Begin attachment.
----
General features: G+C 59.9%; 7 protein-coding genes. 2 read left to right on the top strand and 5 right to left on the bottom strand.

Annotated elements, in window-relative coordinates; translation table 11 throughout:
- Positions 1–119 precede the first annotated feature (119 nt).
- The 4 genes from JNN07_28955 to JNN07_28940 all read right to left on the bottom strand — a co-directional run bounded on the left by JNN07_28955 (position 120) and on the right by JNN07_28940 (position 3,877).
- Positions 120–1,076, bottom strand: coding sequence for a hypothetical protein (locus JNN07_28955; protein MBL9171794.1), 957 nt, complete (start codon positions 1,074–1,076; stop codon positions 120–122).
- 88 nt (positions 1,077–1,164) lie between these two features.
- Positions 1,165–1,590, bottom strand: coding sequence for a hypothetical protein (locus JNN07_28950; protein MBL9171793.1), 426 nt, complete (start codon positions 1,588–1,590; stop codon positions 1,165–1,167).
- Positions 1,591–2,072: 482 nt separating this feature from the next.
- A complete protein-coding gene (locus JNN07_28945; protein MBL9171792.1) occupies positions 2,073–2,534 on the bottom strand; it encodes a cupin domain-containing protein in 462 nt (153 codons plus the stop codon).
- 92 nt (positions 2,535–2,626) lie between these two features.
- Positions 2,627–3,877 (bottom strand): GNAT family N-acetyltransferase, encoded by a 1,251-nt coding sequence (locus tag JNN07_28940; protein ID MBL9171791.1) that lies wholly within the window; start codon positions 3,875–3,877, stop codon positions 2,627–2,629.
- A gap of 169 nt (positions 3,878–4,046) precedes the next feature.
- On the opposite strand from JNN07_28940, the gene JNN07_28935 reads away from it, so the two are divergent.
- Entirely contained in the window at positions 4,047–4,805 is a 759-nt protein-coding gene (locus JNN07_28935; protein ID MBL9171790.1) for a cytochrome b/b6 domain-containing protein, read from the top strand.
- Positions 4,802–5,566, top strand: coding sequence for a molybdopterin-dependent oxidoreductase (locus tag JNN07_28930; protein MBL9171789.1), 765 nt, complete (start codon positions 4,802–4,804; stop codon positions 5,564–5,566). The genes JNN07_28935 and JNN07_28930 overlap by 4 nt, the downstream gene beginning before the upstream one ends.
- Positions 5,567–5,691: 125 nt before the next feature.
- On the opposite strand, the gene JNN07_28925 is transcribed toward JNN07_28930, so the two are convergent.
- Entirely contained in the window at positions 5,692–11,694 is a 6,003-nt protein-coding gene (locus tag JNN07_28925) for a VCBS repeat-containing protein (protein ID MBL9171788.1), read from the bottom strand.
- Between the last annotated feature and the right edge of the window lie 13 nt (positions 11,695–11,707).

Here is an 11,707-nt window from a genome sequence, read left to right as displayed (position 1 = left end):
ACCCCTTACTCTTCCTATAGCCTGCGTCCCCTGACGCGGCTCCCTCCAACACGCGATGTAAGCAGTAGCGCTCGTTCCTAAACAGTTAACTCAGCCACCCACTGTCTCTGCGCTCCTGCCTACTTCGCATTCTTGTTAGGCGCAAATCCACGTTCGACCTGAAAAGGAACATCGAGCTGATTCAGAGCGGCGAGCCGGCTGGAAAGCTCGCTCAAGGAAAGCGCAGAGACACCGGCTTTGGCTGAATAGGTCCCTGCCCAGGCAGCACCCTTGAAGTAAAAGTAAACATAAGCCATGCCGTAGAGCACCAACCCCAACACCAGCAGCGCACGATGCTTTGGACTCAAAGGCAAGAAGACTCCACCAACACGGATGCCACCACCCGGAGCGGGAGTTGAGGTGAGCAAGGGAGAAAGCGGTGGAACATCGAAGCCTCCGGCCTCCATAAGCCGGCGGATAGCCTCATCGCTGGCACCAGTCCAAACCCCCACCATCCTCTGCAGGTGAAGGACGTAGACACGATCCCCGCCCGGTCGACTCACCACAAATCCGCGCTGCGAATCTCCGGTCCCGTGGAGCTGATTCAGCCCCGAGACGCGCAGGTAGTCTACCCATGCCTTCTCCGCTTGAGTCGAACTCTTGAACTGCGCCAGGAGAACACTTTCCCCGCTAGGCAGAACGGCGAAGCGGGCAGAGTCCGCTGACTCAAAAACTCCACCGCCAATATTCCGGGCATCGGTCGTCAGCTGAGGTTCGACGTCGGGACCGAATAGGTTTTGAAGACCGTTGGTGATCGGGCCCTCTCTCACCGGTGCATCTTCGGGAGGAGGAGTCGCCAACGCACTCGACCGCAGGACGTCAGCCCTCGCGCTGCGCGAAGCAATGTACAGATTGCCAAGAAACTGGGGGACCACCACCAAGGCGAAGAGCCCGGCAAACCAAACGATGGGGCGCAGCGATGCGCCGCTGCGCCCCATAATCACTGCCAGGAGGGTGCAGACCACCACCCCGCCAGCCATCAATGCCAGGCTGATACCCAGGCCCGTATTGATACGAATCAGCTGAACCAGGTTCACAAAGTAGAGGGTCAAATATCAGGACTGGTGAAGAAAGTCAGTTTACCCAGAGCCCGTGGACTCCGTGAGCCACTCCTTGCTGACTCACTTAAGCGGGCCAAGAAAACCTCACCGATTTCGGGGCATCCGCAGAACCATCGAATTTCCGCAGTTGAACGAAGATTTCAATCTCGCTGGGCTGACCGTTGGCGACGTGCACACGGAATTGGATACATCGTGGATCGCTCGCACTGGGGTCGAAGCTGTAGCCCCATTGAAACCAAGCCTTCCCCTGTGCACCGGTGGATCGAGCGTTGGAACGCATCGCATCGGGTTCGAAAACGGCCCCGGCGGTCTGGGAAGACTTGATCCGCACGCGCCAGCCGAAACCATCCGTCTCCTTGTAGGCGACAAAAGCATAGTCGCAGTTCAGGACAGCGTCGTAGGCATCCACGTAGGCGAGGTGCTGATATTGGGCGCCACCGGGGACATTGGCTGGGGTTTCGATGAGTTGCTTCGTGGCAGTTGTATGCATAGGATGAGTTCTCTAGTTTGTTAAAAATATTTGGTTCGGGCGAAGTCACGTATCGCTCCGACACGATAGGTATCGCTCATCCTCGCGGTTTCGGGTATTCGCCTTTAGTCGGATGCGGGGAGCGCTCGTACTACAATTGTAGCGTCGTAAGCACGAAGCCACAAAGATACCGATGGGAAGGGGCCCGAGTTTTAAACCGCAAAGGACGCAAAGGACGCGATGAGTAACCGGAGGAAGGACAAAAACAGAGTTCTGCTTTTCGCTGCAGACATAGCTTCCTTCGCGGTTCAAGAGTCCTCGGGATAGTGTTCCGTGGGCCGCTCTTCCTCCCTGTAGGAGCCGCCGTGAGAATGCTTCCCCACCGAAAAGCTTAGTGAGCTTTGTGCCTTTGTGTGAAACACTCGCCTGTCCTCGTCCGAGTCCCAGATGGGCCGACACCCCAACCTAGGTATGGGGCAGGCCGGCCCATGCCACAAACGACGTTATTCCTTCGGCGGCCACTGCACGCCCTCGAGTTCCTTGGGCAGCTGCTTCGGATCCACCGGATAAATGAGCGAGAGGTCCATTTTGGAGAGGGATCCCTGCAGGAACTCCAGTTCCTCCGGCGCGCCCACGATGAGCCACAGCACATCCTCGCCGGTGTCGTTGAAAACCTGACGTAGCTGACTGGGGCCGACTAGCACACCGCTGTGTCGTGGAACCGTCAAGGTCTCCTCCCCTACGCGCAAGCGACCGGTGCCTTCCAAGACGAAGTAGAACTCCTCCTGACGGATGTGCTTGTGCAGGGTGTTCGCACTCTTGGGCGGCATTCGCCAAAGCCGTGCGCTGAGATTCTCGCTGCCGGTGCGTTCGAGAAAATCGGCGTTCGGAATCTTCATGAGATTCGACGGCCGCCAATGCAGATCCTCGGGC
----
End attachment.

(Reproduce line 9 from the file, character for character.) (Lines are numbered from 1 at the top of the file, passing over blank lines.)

- A complete protein-coding gene (locus JNN07_28945; protein MBL9171792.1) occupies positions 2,073–2,534 on the bottom strand; it encodes a cupin domain-containing protein in 462 nt (153 codons plus the stop codon).